Mouflon Sheep Roast in the Bavarian Forest

I’ve just spent a week in the Bayerischer Wald, or Bavarian Forest, a large, rural area in southeast Bavaria along the Czech border with lots of forest and low mountains.

You may have heard of the Schwarzwald, or Black Forest. Well, this is another forest on the other side of the country. It’s not a national forest like in the USA, but rather a geographic region. That said, with the German priority for conservation, the forests are managed with an eye toward keeping nature intact. Building, farming, hunting and lumber harvesting are highly regulated. In fact, part of the Bavarian Forest is a nature preserve.

I stayed with my husband and our two German “parents”, Hilde and Adi, at Hotel Steinbruchsee which is owned by long-time friends of theirs.

I’d stayed there with Hilde and Adi three years ago, and this time my husband was able to join us. We shared the ground floor in the guest house about a quarter mile from the main hotel. It was big, quiet and beautiful.

In addition to the hotel and gourmet restaurant, there is a forest museum, animal park, trout hatchery, clock museum,

beekeeping hut,

hiking paths and a childrens’ game room, plus a myriad of other interesting things, mostly related to life in the forest or on the farm.

Only thing it didn’t have was reliable wifi and cell signals.

The selection of animals they keep there reads like the Tasmanian Devil’s prey list, with heavy emphasis on local wild game and a few exotics like emus, a llama and some nandu (ostrich-like birds). While there I got to see two beautiful twin lambs within an hour of being born and a baby donkey just hours after he entered our world. The photo below is a little low-res because I shot it with my iphone, not my Nikon, but aren’t they cute?

Conversely, the specials in the hotel restaurant are heavily meat-centric, and their fresh trout dishes are premium. If you go there, definitely order the almond trout – it’s the best thing on the menu.

On arrival day there was this sign in the restaurant’s foyer:

I’d never heard of Mufflon, much less eaten it. Fortunately, while I was enjoying my almond trout, Adi let me try his Mufflonbraten. It was wonderful. No, it didn’t taste like chicken, but rather like beef, with a rich, brown gravy that I’m sure had red wine in it.

Next day we toured the Wildgehege, or animal park, a big enclosure with lots of different kinds of deer that you can feed by hand. Here’s my favorite guy, the white stag:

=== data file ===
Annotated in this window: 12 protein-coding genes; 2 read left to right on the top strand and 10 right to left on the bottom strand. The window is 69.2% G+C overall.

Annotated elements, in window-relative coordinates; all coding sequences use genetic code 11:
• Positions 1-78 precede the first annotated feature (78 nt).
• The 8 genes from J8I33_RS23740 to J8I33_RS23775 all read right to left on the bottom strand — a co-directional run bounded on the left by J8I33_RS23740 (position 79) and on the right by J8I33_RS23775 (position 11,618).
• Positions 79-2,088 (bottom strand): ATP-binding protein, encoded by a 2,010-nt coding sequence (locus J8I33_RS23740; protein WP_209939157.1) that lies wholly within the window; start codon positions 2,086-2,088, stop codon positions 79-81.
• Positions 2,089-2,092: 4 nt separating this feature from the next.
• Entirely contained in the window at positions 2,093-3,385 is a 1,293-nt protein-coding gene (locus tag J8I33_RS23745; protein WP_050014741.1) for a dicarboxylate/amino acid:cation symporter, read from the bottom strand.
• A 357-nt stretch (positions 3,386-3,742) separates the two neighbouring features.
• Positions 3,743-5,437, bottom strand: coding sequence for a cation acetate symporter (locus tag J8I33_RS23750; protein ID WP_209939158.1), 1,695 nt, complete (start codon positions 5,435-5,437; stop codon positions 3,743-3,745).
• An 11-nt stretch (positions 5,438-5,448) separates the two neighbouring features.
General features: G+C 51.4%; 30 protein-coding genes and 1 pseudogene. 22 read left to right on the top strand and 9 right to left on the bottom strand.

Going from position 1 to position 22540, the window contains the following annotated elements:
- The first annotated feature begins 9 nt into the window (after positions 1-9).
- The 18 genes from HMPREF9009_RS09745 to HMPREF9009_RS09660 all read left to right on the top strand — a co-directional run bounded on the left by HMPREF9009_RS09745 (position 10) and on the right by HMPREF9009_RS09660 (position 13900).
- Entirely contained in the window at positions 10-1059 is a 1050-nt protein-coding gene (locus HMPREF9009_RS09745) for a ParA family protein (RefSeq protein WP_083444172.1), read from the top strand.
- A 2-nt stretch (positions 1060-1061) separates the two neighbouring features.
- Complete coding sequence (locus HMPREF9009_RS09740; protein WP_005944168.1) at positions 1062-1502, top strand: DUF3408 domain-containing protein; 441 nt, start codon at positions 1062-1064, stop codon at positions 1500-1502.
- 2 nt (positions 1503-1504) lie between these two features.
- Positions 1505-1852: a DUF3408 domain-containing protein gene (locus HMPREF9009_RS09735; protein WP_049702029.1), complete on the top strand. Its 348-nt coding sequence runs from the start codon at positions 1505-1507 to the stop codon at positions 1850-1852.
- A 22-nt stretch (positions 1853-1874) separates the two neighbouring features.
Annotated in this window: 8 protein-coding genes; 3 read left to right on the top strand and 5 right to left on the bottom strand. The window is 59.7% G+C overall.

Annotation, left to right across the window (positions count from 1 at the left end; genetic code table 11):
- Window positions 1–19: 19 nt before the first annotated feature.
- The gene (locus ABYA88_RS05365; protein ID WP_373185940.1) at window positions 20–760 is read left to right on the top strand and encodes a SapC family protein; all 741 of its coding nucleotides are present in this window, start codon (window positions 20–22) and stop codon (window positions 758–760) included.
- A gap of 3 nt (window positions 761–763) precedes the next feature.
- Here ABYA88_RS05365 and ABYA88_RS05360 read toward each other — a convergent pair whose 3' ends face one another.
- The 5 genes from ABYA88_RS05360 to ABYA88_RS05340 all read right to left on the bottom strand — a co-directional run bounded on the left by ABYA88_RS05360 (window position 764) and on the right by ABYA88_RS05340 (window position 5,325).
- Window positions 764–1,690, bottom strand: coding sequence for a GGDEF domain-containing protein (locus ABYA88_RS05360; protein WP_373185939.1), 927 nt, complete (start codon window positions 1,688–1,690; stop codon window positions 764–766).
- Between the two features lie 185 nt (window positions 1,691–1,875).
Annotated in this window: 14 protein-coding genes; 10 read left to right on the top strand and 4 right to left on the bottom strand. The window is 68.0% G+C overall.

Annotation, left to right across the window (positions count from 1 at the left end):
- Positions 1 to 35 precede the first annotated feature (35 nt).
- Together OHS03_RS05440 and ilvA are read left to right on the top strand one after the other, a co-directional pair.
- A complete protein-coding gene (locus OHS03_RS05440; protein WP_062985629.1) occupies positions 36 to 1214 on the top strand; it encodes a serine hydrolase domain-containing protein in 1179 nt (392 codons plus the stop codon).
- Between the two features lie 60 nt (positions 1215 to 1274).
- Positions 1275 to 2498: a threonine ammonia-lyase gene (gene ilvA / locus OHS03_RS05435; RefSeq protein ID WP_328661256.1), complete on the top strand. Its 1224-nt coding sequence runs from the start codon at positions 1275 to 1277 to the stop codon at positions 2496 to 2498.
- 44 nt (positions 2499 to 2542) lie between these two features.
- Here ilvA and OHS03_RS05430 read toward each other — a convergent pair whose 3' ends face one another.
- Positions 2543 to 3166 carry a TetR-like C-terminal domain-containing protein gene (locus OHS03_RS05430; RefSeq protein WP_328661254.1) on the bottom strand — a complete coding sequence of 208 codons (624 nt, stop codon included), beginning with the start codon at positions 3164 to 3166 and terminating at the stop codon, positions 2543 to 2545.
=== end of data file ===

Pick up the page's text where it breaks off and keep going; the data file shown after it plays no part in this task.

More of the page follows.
In the mornings he stands in the forest in a shaft of sunlight and is just luminous!

Also along the path in the animal park were live Mufflon themselves:
A little research revealed that mouflon, the English version of the word, is a type of wild sheep originating on the islands of Corsica, Sardinia and Cyprus. They are considered to be one of the two species of sheep that are ancestors of the modern domesticated sheep, e.g., those lambs above.

So next night I ordered the Mufflonbraten for myself. Incidentally, any meat with braten on the end in German means they’ve made a roast out of it. Therefore, I was eating mouflon sheep roast.

Here it is with the Rösti (“potato pancakes”) and Gemüse (“vegetables”):

I always ask for the recipe, but I’ve learned that Alfons, the owner and chef extraordinaire, just doesn’t give that information out. I’ll keep working on him, though.

We made a few daytrips during the week as well.

The local, touristy glass-making town, Arnbruch – they have a wonderful glass park there,

Cafe Sahneberg that served the absolute best cream tortes,

The schnapps distillery,

And, not least, the dragon-slaying pageant in the town of Furth im Wald. Now, THAT was a show!
I was also thrilled to get asked to record a video of the contents of the forest museum with my pet Nikon. They needed a record of the items there for insurance purposes. They wanted to pay me to do it, but I am no professional videographer. Instead, I wangled a trout dinner for me and my husband out of the deal. I think I got the better end of that arrangement.

Overall, we had a wonderfully restful week. However, I’m glad to get back to my internet connection and the other advantages of “civilization”. I had so much interaction with animals last week that I think I would soon become a vegetarian if I spent much more time in an environment like that!

Photo for No Apparent Reason:

1 thought on “Mouflon Sheep Roast in the Bavarian Forest”

  1. Many years ago I walked almost the entire length of this beautiful wild and unspoilt region with a dear friend who is sadly no longer with us. We climbed the Arber and spent nights in small guest houses where the power came from watermills as there was no mains electricity. The best part was the fact that many of the people did not speak English and tourists from the U.k were non existent. A refreshing change. I would love to go back some day as The National Park now extends over into the Czech Republic and is filled with all sorts of wild flora and fauna including Wolves and Lynx.

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